Demand Player Sovereignty: A Manifesto for Avatar Rights

A community that does not know the standards by which the administrators use their power is a community which permits its administrators to have no standards, and is therefore a community abetting in tyranny...The community has the right to require of every administrator or individual with special powers and privileges granted for the purpose of administration, an account of his administration. This relates to accountability and transparency. A virtual community in which the observance of the code of conduct is not assured and universal, nor the separation of powers defined, has no constitution at all.

- Raph Koster, A Declaration of the Rights of Avatars, Aug 2000

The avatar is an extension of a geophysically-defined person

who embodies and inherits rights specified in The Universal Declaration of Human Rights (U. D. H. R.). Avatars manifest their physical counterparts or users. The Avatar is not simply a software representation devoid of agency.

We recognize that administrators, code, databases, and hardware fulfill the role of caretakers in game environments. They form an indispensable architecture within which consistent game engagement itself is manufactured. This becomes ineffectual without the full interaction and interplay of the user, the avatar, and the community.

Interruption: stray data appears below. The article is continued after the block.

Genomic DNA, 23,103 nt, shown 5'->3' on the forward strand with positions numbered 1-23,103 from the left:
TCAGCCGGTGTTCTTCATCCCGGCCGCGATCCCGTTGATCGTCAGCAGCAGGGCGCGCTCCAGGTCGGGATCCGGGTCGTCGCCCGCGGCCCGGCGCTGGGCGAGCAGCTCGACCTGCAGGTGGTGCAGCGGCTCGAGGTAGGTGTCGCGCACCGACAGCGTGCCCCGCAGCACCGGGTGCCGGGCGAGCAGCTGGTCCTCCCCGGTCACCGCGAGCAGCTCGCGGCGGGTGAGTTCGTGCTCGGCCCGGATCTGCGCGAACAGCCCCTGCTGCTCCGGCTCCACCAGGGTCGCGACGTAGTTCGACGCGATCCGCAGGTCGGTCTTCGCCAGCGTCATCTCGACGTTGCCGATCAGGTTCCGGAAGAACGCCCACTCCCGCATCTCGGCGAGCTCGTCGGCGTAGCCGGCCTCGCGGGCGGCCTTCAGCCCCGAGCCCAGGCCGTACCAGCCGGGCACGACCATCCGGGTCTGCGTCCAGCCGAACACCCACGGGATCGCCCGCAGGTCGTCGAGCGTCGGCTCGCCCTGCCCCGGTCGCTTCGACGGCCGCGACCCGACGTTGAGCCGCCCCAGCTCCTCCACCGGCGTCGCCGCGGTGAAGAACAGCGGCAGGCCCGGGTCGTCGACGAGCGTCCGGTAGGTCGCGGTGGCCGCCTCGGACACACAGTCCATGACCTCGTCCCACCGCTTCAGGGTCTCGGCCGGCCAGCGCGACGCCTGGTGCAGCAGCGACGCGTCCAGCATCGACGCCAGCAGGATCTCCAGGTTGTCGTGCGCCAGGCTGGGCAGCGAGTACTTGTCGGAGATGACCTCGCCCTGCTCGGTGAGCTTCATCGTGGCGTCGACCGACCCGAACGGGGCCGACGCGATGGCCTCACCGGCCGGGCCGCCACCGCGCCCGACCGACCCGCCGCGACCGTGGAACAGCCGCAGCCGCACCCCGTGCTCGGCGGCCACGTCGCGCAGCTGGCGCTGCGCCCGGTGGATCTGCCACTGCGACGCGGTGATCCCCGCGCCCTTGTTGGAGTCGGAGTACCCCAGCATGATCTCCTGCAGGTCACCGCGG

We demand a voice:

We demand the right to reflect on the underlying code and architecture on which a game environment is constructed.

We demand open dialogue with the corporate stakeholders.

We demand participatory real-time engagement and feedback according to a dynamic game structure.

We demand self governance:

We demand standards of behavior and enforcement that are created by the community.

We demand standards that apply to administration, particularly in disciplinary-related actions.

We demand corporate reflection on the greater implications of avatar and human-user rights in the public sphere.

We demand transparency:

We demand Terms of Service (T. O. S.) that are written in plain-language.

We demand T. O. S. that do more than protect the hosting corporation.

We demand codified acknowledgment that “clicking through” the T. O. S. does not automatically indicate a manufacturing of user or avatar consent.

We reject:

We reject flawed game narratives that harm our community.

We reject narratives that conflict with self evident game-dependent truths and fail to support the in-world history.

We reject that avatars and users can cede their synthetic rights. The same principles should be inferred to avatars as are in the U. D. H. R.  

We resolve:

We resolve to create a code of conduct that embraces the diversity of our community as an ongoing open process of avatar self-governance.

We resolve to remain an open and transparently governed body in pursuit of positive change for the community and game environs in general.


Third Faction